It is my pleasure to welcome Kim Fielding to Book Reviews & More by Kathy. For today’s stop on the virtual tour for Rattlesnake, she is chatting with us a little about herself, her background and her current novel.
1) Tell us something no one else knows about your characters.
When Jimmy was 16 years old, he developed a killing crush on a guy in his early twenties who worked at a youth center where Jimmy sometimes hung out. When Jimmy clumsily came on to him, the guy gently turned him down. That was the last time Jimmy allowed himself to feel emotionally connected with anyone.
Shane’s first crush, though, was on Paul Newman. The summer that Shane was 12, the town of Rattlesnake showed a string of Paul Newman movies in the park downtown. One night the movie was Hombre, and that was it—young Shane realized he was gay. His mother must have suspected something, because years later—long after she knew he was gay—when Shane was facing his long recuperation, she brought him a whole collection of Paul Newman DVDs to watch.
2) Have you ever written something that made you cry?
No, I don’t cry easily. But there have been a few scenes that I dreaded writing, and in which it was really hard to make myself type those words. The Tin Box has one of those, and Motel. Pool. has two. And after I finished a couple of my books, I missed the characters so much that I felt really down for a while, as if good friends had gone away. That also happened after The Tin Box and, more recently, Rattlesnake.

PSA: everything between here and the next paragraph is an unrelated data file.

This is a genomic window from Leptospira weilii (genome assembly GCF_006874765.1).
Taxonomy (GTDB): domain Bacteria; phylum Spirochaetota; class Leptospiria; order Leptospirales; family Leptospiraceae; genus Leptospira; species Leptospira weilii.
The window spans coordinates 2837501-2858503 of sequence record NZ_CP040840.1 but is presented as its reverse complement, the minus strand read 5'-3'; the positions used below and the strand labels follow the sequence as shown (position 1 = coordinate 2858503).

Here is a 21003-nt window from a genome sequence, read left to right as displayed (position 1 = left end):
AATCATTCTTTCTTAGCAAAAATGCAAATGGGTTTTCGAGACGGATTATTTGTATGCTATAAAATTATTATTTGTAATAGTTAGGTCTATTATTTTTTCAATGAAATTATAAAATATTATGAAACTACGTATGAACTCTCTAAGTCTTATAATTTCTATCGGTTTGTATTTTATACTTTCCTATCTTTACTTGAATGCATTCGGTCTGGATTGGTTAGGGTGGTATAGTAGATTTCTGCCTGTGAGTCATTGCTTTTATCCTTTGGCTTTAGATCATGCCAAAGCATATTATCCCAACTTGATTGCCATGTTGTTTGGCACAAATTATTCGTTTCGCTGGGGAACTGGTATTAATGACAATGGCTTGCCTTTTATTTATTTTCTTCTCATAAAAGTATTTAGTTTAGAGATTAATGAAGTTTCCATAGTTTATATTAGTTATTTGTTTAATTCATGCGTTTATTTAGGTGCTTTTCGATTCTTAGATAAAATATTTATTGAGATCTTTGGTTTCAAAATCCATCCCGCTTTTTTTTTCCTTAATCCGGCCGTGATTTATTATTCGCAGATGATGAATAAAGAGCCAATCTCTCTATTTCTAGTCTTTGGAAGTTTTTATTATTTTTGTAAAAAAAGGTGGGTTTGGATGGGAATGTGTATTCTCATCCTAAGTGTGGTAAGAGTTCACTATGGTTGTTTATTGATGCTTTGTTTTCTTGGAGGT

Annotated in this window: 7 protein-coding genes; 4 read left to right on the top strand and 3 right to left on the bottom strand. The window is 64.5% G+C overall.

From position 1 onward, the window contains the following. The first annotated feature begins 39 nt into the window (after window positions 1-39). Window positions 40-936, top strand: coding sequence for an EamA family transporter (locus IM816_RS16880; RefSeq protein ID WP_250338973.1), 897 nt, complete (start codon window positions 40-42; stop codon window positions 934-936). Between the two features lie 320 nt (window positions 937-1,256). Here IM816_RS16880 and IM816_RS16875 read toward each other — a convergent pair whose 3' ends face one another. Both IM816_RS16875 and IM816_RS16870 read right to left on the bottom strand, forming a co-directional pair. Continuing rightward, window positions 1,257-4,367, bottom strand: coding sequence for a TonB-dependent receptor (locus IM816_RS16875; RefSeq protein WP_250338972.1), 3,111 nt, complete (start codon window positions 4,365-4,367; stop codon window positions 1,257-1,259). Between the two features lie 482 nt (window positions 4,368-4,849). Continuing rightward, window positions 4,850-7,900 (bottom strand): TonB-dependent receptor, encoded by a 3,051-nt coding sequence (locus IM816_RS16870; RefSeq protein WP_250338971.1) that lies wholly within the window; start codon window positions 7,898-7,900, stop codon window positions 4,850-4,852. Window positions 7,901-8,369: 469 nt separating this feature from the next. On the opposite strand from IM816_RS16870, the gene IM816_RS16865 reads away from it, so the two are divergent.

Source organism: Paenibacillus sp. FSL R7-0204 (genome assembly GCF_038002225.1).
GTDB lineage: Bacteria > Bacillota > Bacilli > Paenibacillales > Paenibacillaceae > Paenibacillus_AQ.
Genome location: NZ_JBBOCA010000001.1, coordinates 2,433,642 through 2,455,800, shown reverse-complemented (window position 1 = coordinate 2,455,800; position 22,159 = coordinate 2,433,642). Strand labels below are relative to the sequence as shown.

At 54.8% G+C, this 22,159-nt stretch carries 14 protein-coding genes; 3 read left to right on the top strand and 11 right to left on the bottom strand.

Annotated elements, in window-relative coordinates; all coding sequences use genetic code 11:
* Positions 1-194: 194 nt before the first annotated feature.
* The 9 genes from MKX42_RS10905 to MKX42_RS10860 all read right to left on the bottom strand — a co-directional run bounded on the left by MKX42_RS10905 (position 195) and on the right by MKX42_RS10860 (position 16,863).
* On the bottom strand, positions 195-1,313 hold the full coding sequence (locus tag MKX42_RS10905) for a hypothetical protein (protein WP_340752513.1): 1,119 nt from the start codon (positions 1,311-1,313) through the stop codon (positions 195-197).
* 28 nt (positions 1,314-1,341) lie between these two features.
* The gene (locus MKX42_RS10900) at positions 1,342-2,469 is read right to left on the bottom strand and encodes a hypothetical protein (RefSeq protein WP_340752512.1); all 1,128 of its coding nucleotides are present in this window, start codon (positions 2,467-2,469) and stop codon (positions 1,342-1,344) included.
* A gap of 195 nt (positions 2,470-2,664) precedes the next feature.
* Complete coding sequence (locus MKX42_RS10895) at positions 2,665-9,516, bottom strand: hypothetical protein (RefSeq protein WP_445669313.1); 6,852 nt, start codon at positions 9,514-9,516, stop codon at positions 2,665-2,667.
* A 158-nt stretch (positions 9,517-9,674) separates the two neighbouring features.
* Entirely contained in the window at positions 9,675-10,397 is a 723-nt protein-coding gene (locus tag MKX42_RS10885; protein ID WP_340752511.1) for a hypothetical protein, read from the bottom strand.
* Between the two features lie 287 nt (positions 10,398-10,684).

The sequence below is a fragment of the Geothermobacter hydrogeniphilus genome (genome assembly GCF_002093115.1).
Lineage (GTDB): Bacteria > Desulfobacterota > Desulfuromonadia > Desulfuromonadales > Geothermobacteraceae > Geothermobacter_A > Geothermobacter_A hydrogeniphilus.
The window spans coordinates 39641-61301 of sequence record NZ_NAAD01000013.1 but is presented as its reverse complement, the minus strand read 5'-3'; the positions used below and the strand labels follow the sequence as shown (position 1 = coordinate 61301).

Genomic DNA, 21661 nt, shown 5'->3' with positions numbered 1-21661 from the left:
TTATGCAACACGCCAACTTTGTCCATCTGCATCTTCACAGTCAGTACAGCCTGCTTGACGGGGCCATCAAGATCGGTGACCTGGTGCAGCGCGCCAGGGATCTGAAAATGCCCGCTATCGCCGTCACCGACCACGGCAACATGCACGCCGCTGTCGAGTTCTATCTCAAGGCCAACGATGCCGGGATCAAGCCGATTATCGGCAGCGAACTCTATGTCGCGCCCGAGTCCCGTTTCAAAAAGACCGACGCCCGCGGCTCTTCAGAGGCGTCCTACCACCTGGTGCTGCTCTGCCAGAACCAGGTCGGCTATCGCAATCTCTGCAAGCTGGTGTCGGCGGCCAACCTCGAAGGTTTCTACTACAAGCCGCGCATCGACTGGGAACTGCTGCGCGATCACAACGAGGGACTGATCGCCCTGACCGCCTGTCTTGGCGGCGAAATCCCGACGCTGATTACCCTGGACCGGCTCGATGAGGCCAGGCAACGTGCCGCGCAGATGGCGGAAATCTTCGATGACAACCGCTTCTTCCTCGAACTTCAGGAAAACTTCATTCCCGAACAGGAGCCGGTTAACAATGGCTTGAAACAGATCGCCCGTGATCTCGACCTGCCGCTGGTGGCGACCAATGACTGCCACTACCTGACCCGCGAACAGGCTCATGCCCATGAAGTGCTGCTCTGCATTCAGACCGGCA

3) Have you ever co-written with someone before?
Yes, in several contexts. My day job is university professor, so I’ve collaborated with colleagues on journal articles and textbooks. That’s a very different kind of writing than fiction, of course. Also, I used to write fanfic (in the Buffyverse, starring Spike with just about any of the other guys). I co-wrote a series of fanfic stories, which was really fun. We didn’t plan out ahead of time—we just alternated chapters, and it was a kick to see what kind of writing quandaries we could leave for each other.
Now I’m in the middle of co-writing a novel with the wonderful and vivacious Venona Keyes. One of the joys of that is that we can draw on our separate areas of expertise. For example, she knows a lot about long-distance running and Japanese culture, neither of which I have much of a clue about.
4) What is the most difficult part of writing for you?
Let me tell you the only part I hate: writing the synopsis. When you submit a story to a publisher or agent, you generally have to submit a synopsis, which is a summary of the entire story. For a novel, the synopsis might be 2 to 3 pages long. It’s hard enough to condense everything so much, but you also have to make it interesting since you’re trying to convince someone that your story is wonderful. And frankly, that’s hard to do. I dread this task—it’s almost physically painful. I always have to reward myself with something good for surviving it. I tell you, if someone could invent an automatic synopsizer, they would be rich.
5) Name your four most important food groups.
Caffeine, bread, ice cream, and more caffeine. That’s a balanced diet, right?